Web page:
Patience and Prudence

At a corner table of a Wendy’s
an old woman sits every morning
bent over her paper,
her coffee and half eaten egg
patiently awaiting further attention.

In the banality that is old age
she thinks how little she enjoyed
the years of youth and beauty
when she might have been shameless
instead of prudent.

Now she is old but only yesterday
she was lush of hip and breast
inhabiting the fantasies of young men
their desires glowing openly
in eyes that looked at her.

How many impulses denied;
joys sacrificed, chances lost
in the name of sensibility,
security, planning the future;
Oh how the Gods laugh at those who plan!

But it was only yesterday
and now she curses those who counseled
patience and prudence; to plan for tomorrow
to be proper, to do the right thing
“You have so many days ahead!”

Oh the things she might have done
had she not bridled passion;
lovers not taken even as their voices trembled;
novels not written, places not seen;
age now mocking senseless caution.

Children are having kid’s meals
screeching infants demand attention
she must go home before she gets dizzy
rest her head on an empty kitchen table.




About toritto

I was born during year four of the reign of Emperor Tiberius Claudius on the outskirts of the empire in Brooklyn. I married my high school sweetheart, the girl I took to the prom and we were together for forty years until her passing in 2004. We had four kids together and buried two together. I had a successful career in Corporate America (never got rich but made a living) and traveled the world. I am currently retired in the Tampa Bay metro area and live alone. One of my daughters is close by and one within a morning’s drive. They call their pops everyday. I try to write poetry (not very well), and about family. Occasionally I will try a historical piece relating to politics. :-)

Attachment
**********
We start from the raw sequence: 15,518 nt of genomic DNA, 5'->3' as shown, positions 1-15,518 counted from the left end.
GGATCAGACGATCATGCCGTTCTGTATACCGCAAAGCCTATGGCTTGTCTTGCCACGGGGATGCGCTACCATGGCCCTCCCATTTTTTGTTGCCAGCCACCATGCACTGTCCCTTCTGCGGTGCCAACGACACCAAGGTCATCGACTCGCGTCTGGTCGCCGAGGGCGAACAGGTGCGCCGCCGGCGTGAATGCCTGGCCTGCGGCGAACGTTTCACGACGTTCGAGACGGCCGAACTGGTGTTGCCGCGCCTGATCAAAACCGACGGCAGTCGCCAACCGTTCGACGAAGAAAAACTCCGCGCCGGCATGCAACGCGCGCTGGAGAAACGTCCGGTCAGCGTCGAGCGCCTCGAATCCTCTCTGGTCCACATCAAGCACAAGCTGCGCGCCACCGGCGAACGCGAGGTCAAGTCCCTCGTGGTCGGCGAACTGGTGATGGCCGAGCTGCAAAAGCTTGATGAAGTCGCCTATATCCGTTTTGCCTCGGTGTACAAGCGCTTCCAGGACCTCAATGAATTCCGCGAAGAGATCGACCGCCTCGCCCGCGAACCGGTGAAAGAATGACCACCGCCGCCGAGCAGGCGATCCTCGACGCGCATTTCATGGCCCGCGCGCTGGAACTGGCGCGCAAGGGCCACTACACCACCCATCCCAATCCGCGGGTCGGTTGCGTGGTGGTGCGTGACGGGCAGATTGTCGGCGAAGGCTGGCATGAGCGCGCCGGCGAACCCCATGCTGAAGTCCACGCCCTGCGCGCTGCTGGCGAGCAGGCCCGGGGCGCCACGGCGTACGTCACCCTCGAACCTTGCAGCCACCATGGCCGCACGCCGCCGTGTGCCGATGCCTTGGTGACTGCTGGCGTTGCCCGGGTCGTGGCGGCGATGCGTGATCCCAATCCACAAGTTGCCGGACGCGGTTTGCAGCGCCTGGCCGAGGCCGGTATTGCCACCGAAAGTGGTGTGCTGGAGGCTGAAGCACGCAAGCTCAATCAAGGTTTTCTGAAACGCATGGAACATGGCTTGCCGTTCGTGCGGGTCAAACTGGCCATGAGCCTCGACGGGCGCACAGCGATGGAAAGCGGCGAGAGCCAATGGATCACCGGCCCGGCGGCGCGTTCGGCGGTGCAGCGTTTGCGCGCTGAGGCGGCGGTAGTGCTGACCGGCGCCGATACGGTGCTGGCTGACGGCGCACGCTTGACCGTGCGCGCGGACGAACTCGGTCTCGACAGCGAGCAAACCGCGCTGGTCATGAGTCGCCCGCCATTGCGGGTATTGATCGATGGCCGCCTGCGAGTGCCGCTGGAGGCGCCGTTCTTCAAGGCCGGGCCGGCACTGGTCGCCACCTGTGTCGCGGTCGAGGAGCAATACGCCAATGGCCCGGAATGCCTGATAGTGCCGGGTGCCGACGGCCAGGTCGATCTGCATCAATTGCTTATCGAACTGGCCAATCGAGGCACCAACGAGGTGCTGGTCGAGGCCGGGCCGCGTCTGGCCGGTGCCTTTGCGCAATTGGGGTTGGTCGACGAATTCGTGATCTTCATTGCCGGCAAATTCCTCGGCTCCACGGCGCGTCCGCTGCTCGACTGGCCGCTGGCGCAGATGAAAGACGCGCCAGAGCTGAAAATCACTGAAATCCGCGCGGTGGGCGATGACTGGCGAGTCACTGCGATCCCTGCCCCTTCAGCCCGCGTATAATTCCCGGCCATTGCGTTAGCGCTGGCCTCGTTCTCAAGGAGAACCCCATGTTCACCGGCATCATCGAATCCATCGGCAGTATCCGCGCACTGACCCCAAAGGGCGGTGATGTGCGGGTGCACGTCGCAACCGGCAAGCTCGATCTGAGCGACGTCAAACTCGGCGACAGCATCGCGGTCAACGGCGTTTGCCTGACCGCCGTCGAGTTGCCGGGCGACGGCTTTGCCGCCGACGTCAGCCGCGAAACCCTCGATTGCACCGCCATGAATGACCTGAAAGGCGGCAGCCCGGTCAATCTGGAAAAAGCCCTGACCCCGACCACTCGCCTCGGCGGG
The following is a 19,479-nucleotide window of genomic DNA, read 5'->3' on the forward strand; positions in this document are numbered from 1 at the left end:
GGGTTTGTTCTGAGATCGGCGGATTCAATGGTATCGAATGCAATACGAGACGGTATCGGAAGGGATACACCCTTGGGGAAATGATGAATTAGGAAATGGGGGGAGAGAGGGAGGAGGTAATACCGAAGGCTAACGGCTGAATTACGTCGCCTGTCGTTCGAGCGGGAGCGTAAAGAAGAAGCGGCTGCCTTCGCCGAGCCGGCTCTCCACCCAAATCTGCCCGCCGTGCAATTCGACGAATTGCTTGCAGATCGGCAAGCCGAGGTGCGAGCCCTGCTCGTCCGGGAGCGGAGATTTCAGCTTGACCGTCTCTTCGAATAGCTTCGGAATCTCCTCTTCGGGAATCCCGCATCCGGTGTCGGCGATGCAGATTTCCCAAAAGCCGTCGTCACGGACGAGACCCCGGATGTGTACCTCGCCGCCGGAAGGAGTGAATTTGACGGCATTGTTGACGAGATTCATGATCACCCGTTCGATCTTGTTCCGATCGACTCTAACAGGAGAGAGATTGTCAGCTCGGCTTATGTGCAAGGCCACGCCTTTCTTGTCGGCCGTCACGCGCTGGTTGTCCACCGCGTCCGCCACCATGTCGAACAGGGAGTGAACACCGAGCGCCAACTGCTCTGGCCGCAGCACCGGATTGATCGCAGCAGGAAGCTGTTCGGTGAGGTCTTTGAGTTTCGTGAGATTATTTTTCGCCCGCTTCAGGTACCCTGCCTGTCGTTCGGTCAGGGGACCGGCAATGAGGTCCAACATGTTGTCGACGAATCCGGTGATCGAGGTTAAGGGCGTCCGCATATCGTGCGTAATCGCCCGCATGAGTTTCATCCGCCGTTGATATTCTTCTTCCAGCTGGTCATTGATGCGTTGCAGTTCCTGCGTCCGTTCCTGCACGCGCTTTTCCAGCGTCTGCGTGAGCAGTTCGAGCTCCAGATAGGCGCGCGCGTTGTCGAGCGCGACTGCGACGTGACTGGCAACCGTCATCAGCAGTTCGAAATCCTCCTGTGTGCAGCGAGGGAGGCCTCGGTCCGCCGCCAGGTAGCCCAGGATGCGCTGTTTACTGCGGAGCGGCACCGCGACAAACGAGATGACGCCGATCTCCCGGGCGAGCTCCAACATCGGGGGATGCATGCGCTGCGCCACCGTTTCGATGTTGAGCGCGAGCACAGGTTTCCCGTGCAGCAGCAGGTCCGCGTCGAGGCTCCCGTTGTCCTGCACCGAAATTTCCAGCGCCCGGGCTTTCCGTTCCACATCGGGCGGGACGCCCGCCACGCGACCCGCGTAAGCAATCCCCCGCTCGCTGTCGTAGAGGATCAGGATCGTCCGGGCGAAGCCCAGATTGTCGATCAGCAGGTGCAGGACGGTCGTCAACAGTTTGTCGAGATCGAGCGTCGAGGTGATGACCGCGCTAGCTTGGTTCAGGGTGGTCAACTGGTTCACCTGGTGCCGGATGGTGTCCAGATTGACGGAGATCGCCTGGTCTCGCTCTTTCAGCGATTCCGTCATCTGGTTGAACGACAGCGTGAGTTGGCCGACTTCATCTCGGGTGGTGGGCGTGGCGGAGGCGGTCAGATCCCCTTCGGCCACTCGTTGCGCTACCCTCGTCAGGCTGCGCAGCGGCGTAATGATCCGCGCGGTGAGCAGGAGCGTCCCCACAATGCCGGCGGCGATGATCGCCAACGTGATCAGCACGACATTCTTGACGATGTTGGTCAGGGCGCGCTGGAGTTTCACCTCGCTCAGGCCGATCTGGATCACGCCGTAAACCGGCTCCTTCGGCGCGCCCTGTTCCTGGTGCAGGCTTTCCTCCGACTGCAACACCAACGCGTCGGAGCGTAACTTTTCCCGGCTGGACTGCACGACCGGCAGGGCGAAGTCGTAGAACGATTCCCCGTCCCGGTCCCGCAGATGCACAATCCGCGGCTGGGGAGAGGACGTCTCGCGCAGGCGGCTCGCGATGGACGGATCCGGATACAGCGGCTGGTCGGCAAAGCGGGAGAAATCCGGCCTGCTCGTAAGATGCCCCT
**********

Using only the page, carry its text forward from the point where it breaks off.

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8 Responses to Patience and Prudence

  1. elainecanham says:

    I love that. I’ve read it twice now. Here’s hoping our old age isn’t going to be banal…


  2. sojourner says:

    Amen. I saw my parents, in their old age, unhappy and filled with regrets for allowing others to tell them how to live their lives. I determined not to allow this to happen to me, early on in my life.

    And as difficult as life is, at some points, now, at least I have no regrets in this way, since I allowed my passion for life to lead me.

    Wonderful poetry. Thank you!


    • toritto says:

      Sojourner – Glad you liked and many thanks for the re-blog! Living here in Florida I see lots of us old people, perhaps sitting in a Wendy’s. I look at them and wonder about their lives; about their triumphs and regrets. As Robin Williams once said in a move: “Seize the day lads. Seize the day”. Regards


      • sojourner says:

        Exactly! We were placed here, first and foremost, to live, and yet most of us choose not to. It is sad, very sad!

        BTW, I fixed my typos in the intro. I’m still a tad bit retentive, but that’s okay;-)


  3. sojourner says:

    Reblogged this on An Outsider's Sojourn II and commented:
    For all of you young people who are heeding the dire warnings of those much older than you, here is a poem you might want to read and take to heart. Life is shorter than you think, and time is fleeting. So don’t allow others to tell you who to live your lives, especially those who have never lived life at all!

    Thanks, Toritto!


  4. We will always regret the path not taken. Well written you!


  5. toritto says:

    Thank you rusty. I’ve found that no one on their death bed says “I should have worked harder!!”.

    🙂 Regards


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